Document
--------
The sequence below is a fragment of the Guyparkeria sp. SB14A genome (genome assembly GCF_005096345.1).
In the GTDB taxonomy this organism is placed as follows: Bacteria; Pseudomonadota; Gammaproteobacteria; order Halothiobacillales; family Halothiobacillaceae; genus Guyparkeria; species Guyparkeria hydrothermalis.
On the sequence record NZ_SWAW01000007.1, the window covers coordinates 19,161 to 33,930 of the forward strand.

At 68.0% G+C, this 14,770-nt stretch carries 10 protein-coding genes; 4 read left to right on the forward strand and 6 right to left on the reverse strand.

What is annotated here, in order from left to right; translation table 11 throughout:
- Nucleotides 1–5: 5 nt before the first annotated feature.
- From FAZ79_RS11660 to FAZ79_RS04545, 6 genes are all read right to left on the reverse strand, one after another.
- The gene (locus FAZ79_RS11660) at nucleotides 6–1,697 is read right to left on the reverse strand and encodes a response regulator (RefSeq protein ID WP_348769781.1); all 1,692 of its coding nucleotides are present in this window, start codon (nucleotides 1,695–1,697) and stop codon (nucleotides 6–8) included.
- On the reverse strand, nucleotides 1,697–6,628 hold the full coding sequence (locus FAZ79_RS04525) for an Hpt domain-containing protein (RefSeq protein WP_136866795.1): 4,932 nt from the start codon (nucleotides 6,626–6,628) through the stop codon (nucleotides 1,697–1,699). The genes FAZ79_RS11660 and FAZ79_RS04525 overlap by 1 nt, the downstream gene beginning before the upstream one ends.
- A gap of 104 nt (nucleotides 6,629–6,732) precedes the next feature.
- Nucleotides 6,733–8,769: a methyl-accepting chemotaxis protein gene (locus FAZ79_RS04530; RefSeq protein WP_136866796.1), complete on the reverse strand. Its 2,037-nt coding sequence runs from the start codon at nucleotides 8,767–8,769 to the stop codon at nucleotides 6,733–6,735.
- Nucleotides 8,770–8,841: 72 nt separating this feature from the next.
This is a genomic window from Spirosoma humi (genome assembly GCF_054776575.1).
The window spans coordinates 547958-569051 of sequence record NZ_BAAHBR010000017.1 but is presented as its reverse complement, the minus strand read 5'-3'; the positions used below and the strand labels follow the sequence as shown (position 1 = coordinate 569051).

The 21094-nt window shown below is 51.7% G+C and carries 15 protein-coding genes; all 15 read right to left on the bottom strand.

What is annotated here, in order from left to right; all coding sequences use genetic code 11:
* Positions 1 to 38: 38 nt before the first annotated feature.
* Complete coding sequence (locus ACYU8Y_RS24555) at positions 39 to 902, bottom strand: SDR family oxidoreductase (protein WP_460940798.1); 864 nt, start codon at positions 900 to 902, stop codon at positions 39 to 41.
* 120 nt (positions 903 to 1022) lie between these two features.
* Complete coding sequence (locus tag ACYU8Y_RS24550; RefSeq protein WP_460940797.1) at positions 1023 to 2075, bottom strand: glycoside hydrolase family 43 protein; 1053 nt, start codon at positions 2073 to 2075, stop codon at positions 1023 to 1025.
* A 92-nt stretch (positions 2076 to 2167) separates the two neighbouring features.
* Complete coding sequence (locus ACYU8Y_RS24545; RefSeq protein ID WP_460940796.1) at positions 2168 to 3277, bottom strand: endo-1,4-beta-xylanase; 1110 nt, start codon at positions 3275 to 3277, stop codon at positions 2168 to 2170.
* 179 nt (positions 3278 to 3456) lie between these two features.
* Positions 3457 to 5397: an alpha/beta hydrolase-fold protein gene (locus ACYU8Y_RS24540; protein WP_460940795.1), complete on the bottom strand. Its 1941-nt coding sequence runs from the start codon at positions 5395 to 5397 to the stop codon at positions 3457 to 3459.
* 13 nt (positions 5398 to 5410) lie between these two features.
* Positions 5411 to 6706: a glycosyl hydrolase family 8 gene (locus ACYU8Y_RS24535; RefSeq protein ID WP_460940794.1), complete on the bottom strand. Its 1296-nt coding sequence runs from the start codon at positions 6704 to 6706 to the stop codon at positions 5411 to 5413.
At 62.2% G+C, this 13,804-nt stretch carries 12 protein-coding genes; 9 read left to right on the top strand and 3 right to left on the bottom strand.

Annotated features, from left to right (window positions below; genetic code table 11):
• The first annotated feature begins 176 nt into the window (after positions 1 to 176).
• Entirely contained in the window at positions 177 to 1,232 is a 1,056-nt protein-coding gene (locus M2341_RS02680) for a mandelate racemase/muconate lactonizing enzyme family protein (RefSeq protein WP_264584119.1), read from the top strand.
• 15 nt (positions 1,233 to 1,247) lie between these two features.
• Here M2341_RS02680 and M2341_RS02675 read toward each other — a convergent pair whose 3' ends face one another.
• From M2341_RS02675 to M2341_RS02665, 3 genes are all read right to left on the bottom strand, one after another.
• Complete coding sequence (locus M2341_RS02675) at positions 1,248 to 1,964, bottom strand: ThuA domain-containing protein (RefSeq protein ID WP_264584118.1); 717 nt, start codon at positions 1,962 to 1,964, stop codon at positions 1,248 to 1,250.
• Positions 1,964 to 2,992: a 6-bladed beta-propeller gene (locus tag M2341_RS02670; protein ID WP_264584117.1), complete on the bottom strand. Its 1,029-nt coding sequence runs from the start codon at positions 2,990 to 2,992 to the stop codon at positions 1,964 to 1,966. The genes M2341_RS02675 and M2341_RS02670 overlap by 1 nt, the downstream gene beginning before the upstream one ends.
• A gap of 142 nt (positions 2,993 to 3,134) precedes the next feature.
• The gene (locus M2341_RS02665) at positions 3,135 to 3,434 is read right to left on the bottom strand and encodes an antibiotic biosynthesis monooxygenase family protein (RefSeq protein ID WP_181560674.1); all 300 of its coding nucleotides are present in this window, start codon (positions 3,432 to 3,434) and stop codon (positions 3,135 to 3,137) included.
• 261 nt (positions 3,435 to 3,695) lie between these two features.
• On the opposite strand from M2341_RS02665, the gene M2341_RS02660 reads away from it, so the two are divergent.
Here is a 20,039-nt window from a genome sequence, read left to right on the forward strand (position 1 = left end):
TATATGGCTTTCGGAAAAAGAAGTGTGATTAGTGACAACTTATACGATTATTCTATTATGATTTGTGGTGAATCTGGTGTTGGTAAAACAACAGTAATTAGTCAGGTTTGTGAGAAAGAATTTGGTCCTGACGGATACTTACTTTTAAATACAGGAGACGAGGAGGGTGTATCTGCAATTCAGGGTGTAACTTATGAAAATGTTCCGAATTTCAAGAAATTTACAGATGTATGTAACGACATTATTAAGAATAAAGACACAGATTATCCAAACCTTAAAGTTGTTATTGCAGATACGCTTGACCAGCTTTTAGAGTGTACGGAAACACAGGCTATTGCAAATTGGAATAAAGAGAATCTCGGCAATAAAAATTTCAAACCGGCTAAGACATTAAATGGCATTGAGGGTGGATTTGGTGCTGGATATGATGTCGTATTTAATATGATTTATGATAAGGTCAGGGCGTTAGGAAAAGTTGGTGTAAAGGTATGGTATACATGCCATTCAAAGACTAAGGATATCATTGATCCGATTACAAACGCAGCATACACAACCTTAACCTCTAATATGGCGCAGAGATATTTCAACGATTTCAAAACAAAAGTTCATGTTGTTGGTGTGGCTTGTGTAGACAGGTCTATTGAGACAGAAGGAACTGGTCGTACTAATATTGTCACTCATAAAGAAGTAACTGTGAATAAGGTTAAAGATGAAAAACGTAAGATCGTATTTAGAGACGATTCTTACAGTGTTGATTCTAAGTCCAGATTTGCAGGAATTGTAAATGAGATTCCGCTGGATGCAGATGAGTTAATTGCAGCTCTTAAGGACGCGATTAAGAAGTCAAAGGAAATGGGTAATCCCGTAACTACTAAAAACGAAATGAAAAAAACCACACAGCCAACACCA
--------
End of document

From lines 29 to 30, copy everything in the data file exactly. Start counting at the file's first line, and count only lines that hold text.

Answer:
• The first annotated feature begins 176 nt into the window (after positions 1 to 176).
• Entirely contained in the window at positions 177 to 1,232 is a 1,056-nt protein-coding gene (locus M2341_RS02680) for a mandelate racemase/muconate lactonizing enzyme family protein (RefSeq protein WP_264584119.1), read from the top strand.